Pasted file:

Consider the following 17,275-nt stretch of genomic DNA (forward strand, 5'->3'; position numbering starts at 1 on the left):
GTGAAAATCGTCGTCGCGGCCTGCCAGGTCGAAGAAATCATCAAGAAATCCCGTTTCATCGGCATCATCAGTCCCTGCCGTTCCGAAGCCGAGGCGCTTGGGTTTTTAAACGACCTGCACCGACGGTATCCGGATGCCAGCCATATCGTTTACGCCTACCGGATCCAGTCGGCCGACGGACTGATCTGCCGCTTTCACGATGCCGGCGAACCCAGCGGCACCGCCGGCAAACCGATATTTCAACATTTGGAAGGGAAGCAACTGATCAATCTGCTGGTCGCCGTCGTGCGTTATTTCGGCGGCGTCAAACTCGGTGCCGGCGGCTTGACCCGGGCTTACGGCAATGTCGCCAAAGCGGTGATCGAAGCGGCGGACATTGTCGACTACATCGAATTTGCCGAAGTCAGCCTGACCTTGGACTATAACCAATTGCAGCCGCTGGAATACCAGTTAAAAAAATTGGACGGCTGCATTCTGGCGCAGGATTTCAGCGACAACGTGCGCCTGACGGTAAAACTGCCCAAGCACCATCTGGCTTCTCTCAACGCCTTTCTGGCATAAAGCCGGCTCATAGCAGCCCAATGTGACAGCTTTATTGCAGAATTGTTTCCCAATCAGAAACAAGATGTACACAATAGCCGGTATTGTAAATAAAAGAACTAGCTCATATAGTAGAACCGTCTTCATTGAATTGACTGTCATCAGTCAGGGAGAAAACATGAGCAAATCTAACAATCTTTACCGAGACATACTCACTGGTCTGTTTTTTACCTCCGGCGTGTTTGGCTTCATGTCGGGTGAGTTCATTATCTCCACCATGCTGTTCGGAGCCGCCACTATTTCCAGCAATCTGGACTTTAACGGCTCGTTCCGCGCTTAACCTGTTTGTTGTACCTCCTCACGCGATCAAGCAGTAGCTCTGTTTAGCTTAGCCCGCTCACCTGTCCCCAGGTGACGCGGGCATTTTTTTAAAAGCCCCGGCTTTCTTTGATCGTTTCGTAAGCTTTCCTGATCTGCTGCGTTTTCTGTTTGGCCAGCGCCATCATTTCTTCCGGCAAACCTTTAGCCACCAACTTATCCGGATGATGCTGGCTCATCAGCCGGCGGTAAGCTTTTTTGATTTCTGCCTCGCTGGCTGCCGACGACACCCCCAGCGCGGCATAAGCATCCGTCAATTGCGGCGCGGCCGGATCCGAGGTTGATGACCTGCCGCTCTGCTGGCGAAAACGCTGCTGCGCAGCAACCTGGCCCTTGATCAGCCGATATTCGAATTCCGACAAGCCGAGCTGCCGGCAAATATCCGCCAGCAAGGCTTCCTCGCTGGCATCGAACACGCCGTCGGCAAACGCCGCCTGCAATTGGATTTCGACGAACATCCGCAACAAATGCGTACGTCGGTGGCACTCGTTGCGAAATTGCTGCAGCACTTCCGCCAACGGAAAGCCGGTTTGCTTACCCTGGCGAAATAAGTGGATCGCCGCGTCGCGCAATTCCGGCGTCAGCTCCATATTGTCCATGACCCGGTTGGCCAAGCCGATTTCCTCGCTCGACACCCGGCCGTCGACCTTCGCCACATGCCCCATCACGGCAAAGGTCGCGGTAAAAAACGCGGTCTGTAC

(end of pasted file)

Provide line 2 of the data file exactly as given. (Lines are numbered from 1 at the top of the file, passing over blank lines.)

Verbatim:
GTGAAAATCGTCGTCGCGGCCTGCCAGGTCGAAGAAATCATCAAGAAATCCCGTTTCATCGGCATCATCAGTCCCTGCCGTTCCGAAGCCGAGGCGCTTGGGTTTTTAAACGACCTGCACCGACGGTATCCGGATGCCAGCCATATCGTTTACGCCTACCGGATCCAGTCGGCCGACGGACTGATCTGCCGCTTTCACGATGCCGGCGAACCCAGCGGCACCGCCGGCAAACCGATATTTCAACATTTGGAAGGGAAGCAACTGATCAATCTGCTGGTCGCCGTCGTGCGTTATTTCGGCGGCGTCAAACTCGGTGCCGGCGGCTTGACCCGGGCTTACGGCAATGTCGCCAAAGCGGTGATCGAAGCGGCGGACATTGTCGACTACATCGAATTTGCCGAAGTCAGCCTGACCTTGGACTATAACCAATTGCAGCCGCTGGAATACCAGTTAAAAAAATTGGACGGCTGCATTCTGGCGCAGGATTTCAGCGACAACGTGCGCCTGACGGTAAAACTGCCCAAGCACCATCTGGCTTCTCTCAACGCCTTTCTGGCATAAAGCCGGCTCATAGCAGCCCAATGTGACAGCTTTATTGCAGAATTGTTTCCCAATCAGAAACAAGATGTACACAATAGCCGGTATTGTAAATAAAAGAACTAGCTCATATAGTAGAACCGTCTTCATTGAATTGACTGTCATCAGTCAGGGAGAAAACATGAGCAAATCTAACAATCTTTACCGAGACATACTCACTGGTCTGTTTTTTACCTCCGGCGTGTTTGGCTTCATGTCGGGTGAGTTCATTATCTCCACCATGCTGTTCGGAGCCGCCACTATTTCCAGCAATCTGGACTTTAACGGCTCGTTCCGCGCTTAACCTGTTTGTTGTACCTCCTCACGCGATCAAGCAGTAGCTCTGTTTAGCTTAGCCCGCTCACCTGTCCCCAGGTGACGCGGGCATTTTTTTAAAAGCCCCGGCTTTCTTTGATCGTTTCGTAAGCTTTCCTGATCTGCTGCGTTTTCTGTTTGGCCAGCGCCATCATTTCTTCCGGCAAACCTTTAGCCACCAACTTATCCGGATGATGCTGGCTCATCAGCCGGCGGTAAGCTTTTTTGATTTCTGCCTCGCTGGCTGCCGACGACACCCCCAGCGCGGCATAAGCATCCGTCAATTGCGGCGCGGCCGGATCCGAGGTTGATGACCTGCCGCTCTGCTGGCGAAAACGCTGCTGCGCAGCAACCTGGCCCTTGATCAGCCGATATTCGAATTCCGACAAGCCGAGCTGCCGGCAAATATCCGCCAGCAAGGCTTCCTCGCTGGCATCGAACACGCCGTCGGCAAACGCCGCCTGCAATTGGATTTCGACGAACATCCGCAACAAATGCGTACGTCGGTGGCACTCGTTGCGAAATTGCTGCAGCACTTCCGCCAACGGAAAGCCGGTTTGCTTACCCTGGCGAAATAAGTGGATCGCCGCGTCGCGCAATTCCGGCGTCAGCTCCATATTGTCCATGACCCGGTTGGCCAAGCCGATTTCCTCGCTCGACACCCGGCCGTCGACCTTCGCCACATGCCCCATCACGGCAAAGGTCGCGGTAAAAAACGCGGTCTGTAC